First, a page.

Have you heard noises in your attic?
Rats can squeeze through openings the size of a quarter, and reach sexual maturity in just 5 weeks. According to the Center for Disease Control, rodent droppings and urine can contribute to and cause allergies, asthma, bacterial diseases, not to mention the mites and fleas that often come along for the ride. Additionally, they may be sources of swine dysentery, brucellosis, sarcoptic mange, and tuberculosis, all of which affect livestock or pets.
Rats and mice also cause serious damage to insulation, electrical wiring, plumbing, and other structural components of buildings. Insulation damage and the resulting energy loss may amount to a loss of several thousand dollars in only a few years. Fires from damaged electrical wiring or nests in electrical panels destroy property and threaten human safety. Rodent damage has been documented in homes, apartments, hotels, office complexes, retail businesses, manufacturing facilities, food processing and warehouse facilities, public utility operations (especially power and electronic media operations), farm and feed storage buildings… really, just about everywhere!
Common Entry Points in Residential Buildings
- Utility entry points include underground electrical and communication trunk lines, and exhaust vents for clothes dryers.
- Power lines and tree branches can provide access to the roof, where improperly installed flashing, loose shingles, or loose mortar in chimneys can provide access to your attic.
- Sewage systems
- Poorly fitted doors and windows
- Gaps or flaws in foundations and slabs, or where the wall framing meets the foundation or slab floor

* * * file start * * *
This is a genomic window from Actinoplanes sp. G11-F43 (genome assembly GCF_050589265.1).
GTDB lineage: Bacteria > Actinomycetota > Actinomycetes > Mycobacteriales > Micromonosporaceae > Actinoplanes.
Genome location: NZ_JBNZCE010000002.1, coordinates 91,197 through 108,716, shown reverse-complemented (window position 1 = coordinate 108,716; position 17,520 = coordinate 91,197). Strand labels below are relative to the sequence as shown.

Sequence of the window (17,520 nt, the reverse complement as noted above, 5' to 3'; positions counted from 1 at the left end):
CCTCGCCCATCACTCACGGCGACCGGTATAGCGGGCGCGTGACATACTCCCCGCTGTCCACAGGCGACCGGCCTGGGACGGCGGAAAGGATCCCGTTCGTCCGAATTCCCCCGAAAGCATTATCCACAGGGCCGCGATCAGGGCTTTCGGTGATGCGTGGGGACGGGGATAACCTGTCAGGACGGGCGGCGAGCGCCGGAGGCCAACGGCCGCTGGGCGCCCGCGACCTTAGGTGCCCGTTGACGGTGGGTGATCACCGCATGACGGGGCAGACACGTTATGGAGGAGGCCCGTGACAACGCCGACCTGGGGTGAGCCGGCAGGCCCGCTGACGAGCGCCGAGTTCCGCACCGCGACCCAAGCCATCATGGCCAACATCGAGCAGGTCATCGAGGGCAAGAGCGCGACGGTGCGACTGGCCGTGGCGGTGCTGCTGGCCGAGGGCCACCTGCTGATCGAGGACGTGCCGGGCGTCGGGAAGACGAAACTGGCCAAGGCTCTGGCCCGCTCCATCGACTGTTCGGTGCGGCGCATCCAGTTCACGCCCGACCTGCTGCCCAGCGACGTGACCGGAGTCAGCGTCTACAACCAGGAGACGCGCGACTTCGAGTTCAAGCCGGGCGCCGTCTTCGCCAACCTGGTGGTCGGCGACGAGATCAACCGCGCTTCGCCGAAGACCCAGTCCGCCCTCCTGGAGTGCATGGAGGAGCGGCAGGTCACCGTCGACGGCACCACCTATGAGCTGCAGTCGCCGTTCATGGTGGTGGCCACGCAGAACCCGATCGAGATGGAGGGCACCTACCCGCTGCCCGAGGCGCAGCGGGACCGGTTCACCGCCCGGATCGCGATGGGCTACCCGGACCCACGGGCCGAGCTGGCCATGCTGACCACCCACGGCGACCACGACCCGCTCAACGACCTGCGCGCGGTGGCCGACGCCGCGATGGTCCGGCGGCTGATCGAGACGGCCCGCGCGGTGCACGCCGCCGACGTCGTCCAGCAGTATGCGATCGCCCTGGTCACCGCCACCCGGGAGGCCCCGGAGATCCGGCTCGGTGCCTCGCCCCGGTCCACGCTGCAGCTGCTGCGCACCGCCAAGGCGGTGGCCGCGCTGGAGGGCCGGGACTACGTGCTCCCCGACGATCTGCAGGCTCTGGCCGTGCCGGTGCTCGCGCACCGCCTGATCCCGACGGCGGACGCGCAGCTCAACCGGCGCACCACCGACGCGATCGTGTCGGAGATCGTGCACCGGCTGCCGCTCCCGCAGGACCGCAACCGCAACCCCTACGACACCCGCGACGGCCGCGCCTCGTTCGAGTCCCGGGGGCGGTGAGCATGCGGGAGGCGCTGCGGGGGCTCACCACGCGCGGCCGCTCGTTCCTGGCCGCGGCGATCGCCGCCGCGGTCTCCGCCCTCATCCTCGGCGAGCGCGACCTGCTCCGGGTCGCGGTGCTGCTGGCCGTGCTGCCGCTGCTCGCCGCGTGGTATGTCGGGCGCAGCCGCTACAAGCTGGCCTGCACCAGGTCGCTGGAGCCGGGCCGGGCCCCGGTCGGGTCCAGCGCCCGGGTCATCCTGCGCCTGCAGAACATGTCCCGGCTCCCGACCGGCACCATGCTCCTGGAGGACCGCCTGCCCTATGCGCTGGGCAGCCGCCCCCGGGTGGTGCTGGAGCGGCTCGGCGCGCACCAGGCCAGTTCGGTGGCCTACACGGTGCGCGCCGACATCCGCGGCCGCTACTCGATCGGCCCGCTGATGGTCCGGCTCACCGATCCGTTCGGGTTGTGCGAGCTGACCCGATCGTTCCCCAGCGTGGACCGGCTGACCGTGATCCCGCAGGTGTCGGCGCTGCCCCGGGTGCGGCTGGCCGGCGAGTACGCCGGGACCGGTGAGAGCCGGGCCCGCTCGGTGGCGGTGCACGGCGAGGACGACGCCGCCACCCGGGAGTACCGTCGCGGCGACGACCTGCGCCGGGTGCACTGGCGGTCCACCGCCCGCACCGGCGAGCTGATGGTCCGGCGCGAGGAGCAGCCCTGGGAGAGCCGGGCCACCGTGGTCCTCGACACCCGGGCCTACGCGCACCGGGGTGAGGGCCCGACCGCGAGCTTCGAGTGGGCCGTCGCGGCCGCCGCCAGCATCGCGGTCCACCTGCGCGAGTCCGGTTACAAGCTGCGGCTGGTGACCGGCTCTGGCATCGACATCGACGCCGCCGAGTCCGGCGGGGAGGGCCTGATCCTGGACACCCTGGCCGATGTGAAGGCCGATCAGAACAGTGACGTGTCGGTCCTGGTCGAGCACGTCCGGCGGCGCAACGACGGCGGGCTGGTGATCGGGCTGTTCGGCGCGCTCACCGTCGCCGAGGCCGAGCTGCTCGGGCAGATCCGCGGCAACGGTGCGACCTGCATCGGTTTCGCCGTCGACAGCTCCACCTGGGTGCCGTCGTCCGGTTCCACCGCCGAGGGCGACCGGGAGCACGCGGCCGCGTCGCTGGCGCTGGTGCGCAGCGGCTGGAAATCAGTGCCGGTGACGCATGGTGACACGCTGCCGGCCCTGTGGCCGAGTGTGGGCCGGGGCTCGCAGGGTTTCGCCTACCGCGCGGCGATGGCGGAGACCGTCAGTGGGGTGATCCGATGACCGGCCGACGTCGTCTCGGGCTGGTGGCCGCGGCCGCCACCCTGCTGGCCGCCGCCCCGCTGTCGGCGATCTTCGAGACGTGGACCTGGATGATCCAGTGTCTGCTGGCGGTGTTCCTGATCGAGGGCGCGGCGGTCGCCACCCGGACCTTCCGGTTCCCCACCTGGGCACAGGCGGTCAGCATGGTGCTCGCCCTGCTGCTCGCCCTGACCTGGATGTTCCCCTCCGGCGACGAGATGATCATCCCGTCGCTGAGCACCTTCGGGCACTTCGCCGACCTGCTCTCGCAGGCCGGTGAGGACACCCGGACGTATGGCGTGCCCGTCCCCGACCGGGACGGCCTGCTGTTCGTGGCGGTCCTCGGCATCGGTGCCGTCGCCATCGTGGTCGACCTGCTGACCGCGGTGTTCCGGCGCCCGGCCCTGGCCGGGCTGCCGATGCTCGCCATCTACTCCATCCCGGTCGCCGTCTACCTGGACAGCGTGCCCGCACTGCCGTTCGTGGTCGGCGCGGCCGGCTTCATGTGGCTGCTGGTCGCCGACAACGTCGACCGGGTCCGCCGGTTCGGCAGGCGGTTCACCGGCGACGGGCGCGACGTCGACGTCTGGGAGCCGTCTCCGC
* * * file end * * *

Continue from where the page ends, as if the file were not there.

Signs of Rodents
When it comes to rodent control, you must pay attention to the details. Sometimes the signs of a rodent invasion will be obvious, but most often not.
- Rodent Hair – usually thin and light in color, can be found along the trails that rodents travel and stuck in the edges of holes.
- Sebum Trails – the grease from a rodent’s body. Can often be found even if the hair has been swept away.
- Rodent Droppings – the most obvious sign. Take note of the location, age and size to help determine the best plan of attack.
Each pest situation is unique. Dr. Bobby Corrigan, who holds a PhD in Rodent Control from Perdue University, stated in a recent conference, “The goal of rodent control is not extermination, but to efficiently manage and, where possible, eliminate local rodent populations in an environmentally responsible fashion.”
Part of that lies in an understanding or rodent behavior, including habitat preferences, navigational abilities, feeding habits and social stimuli that encourage rodents to choose one location over another. Like a mouse can learn to navigate a maze, rats can memorize pathways that lead to food or shelter, sometimes ranging up to 450 feet away from their nest. They use pheromones to mark these pathways.
Rodent Behavior and Preferences
Thousands of years ago, the Norway rat (the most common rat, also known as the brown rat) lived in northern China. At some point, it threw in its lot with humans, invading homes and farms and living off scraps. They snuck aboard boats and came to Europe, and eventually America. How they behaved before is not as well know, but we do know the preferences of the modern commensal rat:
- Lines – rodents are hard wired to travel along lines. Think the edges of walls, along pipes, beams and ducts
- Warm Areas – warmth is critical for mice because their bodies lose heat rapidly, but rats prefer warm areas as well.
- Shadows – rodents will seek out shadowy areas to use as pathways
- Corners – corners make rodents feel safer, so this is where nest are most likely to be
- Voids – rodents will gravitate towards voids in structures and equipment because they perceive them to be ready-made nesting areas
- Quiet Zones – Like the back of a storage area, are very attractive to rodents.
Using poison baits and traps is a band-aid solution. Exclusion, also called rodent proofing, is the best rodent control technique. If they can’t get inside, they can’t be a problem, right?
Exclusion should never be considered a permanent solution. Even the best exclusion can be overcome by determined gnawing over time. Continuing, ongoing inspection, exclusion, sanitation and monitoring are required to keep buildings tight enough to prevent or control re-infestations and deprive rodents for food and shelter.